The Anniston Star

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July 26, 2014

Cleburne County Edwardsville finds minor contamination in water

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Posted: Friday, June 13, 2014 5:35 pm | Updated: 7:35 pm, Wed Jun 18, 2014.

HEFLIN — Edwardsville is working to rid its water system of the second carcinogenic contaminant it has found in its water this year.

In February, Edwardsville Water and Fire Protection Authority’s drinking water tested higher than maximum allowed levels for haloacetic acids — .009 milligram per liter beyondthan the .06 maximum allowed. In May, said Larry Thompson, the water authority’s operator, the water tested higher than allowed in trihalomethanes, although he didn’t have those figures immediately available.

The authority sent out a notice to customers this spring about the first finding. The notice included a warning that people who drink water containing the two compounds “over many years may experience problems with their liver, kidneys, or central nervous system, and may have increased risk of getting cancer.”

But Thompson said the water is safe to drink.

The levels are slightly higher than the EPA allows and the exposure would have to continue for years to become dangerous, he said.

“If it should become a problem or become a lot higher, something else would have to be done,” Thompson said. “We’re still a long way from that.”

But at least one Edwardsville water customer is alarmed by the contaminants in his drinking water.

“I don’t want to come down with cancer from drinking this crappy water,” said Major Marler, who has lived in his home in Edwardsville for 18 years.

Marler would like the Cleburne County Water Authority to take over the Edwardsville authority. The Cleburne County authority and Heflin Water Works and Sewer Board’s annual reports both show no higher than the allowed levels of any of the contaminants state and federal regulatory agencies require the systems to test for.

The city of Heflin Water Works and Sewer Board sells water to Edwardsville. Thompson said Heflin treats the water; Edwardsville filters and stores it.

The chlorine can settle in the system over time and when it mixes with naturally occurring organic material in the water it produces the contaminants, he said. In March the system began flushing its water lines and repainting its water tank to get rid of any chlorine that may have settled there. It will continue to work until both contaminant levels are down, Thompson said.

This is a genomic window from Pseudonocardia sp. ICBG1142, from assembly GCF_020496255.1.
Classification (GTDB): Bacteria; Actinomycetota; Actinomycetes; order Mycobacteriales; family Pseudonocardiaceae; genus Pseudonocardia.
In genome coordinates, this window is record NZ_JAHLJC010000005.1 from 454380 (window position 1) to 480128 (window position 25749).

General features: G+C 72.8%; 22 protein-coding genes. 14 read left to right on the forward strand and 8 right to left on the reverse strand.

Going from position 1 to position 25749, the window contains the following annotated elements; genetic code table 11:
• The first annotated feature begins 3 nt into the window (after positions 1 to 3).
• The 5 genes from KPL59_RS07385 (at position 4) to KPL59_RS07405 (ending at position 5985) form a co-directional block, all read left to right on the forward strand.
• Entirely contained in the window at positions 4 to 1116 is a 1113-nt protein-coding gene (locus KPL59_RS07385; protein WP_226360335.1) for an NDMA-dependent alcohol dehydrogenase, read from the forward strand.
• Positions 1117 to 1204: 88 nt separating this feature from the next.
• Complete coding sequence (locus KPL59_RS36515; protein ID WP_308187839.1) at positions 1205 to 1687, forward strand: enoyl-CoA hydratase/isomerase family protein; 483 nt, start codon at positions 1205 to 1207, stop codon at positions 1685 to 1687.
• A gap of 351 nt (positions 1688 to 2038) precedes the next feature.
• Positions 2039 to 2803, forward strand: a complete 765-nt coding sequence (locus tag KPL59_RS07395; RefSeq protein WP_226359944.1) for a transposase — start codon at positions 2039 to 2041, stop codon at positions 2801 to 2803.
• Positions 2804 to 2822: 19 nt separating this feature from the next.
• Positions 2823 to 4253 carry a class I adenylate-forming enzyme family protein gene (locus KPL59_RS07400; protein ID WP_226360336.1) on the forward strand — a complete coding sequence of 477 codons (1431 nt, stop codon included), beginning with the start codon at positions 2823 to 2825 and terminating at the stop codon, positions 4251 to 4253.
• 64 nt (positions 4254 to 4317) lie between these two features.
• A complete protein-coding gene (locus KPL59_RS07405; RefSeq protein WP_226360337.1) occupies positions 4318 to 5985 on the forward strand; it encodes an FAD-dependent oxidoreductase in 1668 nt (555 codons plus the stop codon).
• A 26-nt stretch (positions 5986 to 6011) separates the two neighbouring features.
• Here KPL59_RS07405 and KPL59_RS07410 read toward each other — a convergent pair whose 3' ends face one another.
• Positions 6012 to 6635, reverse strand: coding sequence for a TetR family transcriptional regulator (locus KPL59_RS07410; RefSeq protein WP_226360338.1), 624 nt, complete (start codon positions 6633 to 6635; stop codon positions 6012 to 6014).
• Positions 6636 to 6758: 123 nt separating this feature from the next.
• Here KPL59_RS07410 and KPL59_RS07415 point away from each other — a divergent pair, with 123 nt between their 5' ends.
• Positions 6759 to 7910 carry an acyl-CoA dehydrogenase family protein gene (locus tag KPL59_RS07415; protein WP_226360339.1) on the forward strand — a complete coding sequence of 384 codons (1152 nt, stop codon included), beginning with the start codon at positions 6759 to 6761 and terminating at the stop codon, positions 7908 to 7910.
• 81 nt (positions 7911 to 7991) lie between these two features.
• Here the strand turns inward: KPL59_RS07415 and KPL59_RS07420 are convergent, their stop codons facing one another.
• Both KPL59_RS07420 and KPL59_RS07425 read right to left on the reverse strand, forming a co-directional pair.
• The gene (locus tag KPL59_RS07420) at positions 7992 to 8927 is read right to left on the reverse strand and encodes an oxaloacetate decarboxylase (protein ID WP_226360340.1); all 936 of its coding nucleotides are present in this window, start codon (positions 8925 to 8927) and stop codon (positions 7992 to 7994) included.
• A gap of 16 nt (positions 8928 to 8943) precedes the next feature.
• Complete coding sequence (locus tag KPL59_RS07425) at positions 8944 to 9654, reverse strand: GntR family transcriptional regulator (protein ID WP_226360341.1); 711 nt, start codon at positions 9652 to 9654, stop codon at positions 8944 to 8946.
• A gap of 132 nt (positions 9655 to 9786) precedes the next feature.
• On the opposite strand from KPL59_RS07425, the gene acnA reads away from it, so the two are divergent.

The nation’s water authorities are required by federal law to provide water quality reports to its customers each year, said Rodney Owens, general manager of Anniston Water Works and Sewer Board. But the reports can be confusing, he said. The reports contain a lot of unfamiliar terms.

“We’re mandated by the law to make it as readable and as understandable as we can,” Owens said.

To help make them more understandable, Anniston and the other local authorities provide definitions for the abbreviations used in the report, as well as examples to make the terms understandable, he said.

In Heflin’s report for instance, it defines ppm, parts per million, saying it “corresponds to one minute in two years or a single penny in $10,000.”

The Anniston authority receives very few calls about the report after it is released, Owens said.

“Most of the calls are related issues, like water hardness,” Owens said.

Chris Patterson, water and wastewater plant manager for Jacksonville Water Works, Gas and Sewer Board, said Jacksonville doesn’t have much problem with chlorination by-products because it uses groundwater.

“Surface water has the organics in it,” Patterson said, referring to the particles that react with chlorine.

He said that some of the systems in the state having problems with the by-products have experimented with filtration systems to decrease organics in the water before it reaches the chlorine.

In Europe, Thompson said, water is treated through means other than chlorine.

“The United States is about the only one that still uses chlorine,” Thompson said.

Cost is the issue, he said. Chlorine is cheap. Updating systems with new technology is expensive.

It would cost the Edwardsville system about $25 million to build new water lines and a filtration plant. That cost would have to be spread on the system’s 200 customers, he said.

The system’s long-term plan to build a new 100,000-gallon water tank would cost about $200,000, but even that is out of reach without loans and grants, Thompson said.

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